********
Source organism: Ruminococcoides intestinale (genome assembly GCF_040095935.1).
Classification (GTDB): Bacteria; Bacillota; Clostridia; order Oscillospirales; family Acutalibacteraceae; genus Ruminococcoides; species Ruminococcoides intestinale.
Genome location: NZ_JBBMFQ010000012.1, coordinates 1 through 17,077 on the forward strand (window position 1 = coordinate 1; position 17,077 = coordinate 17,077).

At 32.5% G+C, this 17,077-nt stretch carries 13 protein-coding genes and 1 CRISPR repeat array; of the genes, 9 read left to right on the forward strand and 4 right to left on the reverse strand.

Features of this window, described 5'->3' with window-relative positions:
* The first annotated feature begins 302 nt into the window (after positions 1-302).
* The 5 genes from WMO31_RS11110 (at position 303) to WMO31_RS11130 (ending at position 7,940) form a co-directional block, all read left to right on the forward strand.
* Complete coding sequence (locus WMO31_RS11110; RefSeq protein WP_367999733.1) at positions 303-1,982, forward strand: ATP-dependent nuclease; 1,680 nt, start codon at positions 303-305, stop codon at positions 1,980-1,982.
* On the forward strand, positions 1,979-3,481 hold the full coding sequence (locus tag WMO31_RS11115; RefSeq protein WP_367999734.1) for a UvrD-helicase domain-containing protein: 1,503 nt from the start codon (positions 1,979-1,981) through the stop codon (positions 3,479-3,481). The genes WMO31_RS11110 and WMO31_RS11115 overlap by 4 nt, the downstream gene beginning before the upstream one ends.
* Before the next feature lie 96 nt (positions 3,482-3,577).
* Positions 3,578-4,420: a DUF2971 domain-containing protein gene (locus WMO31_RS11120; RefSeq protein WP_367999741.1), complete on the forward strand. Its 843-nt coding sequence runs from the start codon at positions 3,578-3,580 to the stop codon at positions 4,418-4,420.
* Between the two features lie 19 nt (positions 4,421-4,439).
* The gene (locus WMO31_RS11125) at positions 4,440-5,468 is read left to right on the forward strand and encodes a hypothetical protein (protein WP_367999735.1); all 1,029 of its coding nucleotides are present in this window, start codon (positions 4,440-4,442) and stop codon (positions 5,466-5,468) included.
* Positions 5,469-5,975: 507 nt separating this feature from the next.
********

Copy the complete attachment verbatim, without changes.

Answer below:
Source organism: Ruminococcoides intestinale (genome assembly GCF_040095935.1).
Classification (GTDB): Bacteria; Bacillota; Clostridia; order Oscillospirales; family Acutalibacteraceae; genus Ruminococcoides; species Ruminococcoides intestinale.
Genome location: NZ_JBBMFQ010000012.1, coordinates 1 through 17,077 on the forward strand (window position 1 = coordinate 1; position 17,077 = coordinate 17,077).

At 32.5% G+C, this 17,077-nt stretch carries 13 protein-coding genes and 1 CRISPR repeat array; of the genes, 9 read left to right on the forward strand and 4 right to left on the reverse strand.

Features of this window, described 5'->3' with window-relative positions:
* The first annotated feature begins 302 nt into the window (after positions 1-302).
* The 5 genes from WMO31_RS11110 (at position 303) to WMO31_RS11130 (ending at position 7,940) form a co-directional block, all read left to right on the forward strand.
* Complete coding sequence (locus WMO31_RS11110; RefSeq protein WP_367999733.1) at positions 303-1,982, forward strand: ATP-dependent nuclease; 1,680 nt, start codon at positions 303-305, stop codon at positions 1,980-1,982.
* On the forward strand, positions 1,979-3,481 hold the full coding sequence (locus tag WMO31_RS11115; RefSeq protein WP_367999734.1) for a UvrD-helicase domain-containing protein: 1,503 nt from the start codon (positions 1,979-1,981) through the stop codon (positions 3,479-3,481). The genes WMO31_RS11110 and WMO31_RS11115 overlap by 4 nt, the downstream gene beginning before the upstream one ends.
* Before the next feature lie 96 nt (positions 3,482-3,577).
* Positions 3,578-4,420: a DUF2971 domain-containing protein gene (locus WMO31_RS11120; RefSeq protein WP_367999741.1), complete on the forward strand. Its 843-nt coding sequence runs from the start codon at positions 3,578-3,580 to the stop codon at positions 4,418-4,420.
* Between the two features lie 19 nt (positions 4,421-4,439).
* The gene (locus WMO31_RS11125) at positions 4,440-5,468 is read left to right on the forward strand and encodes a hypothetical protein (protein WP_367999735.1); all 1,029 of its coding nucleotides are present in this window, start codon (positions 4,440-4,442) and stop codon (positions 5,466-5,468) included.
* Positions 5,469-5,975: 507 nt separating this feature from the next.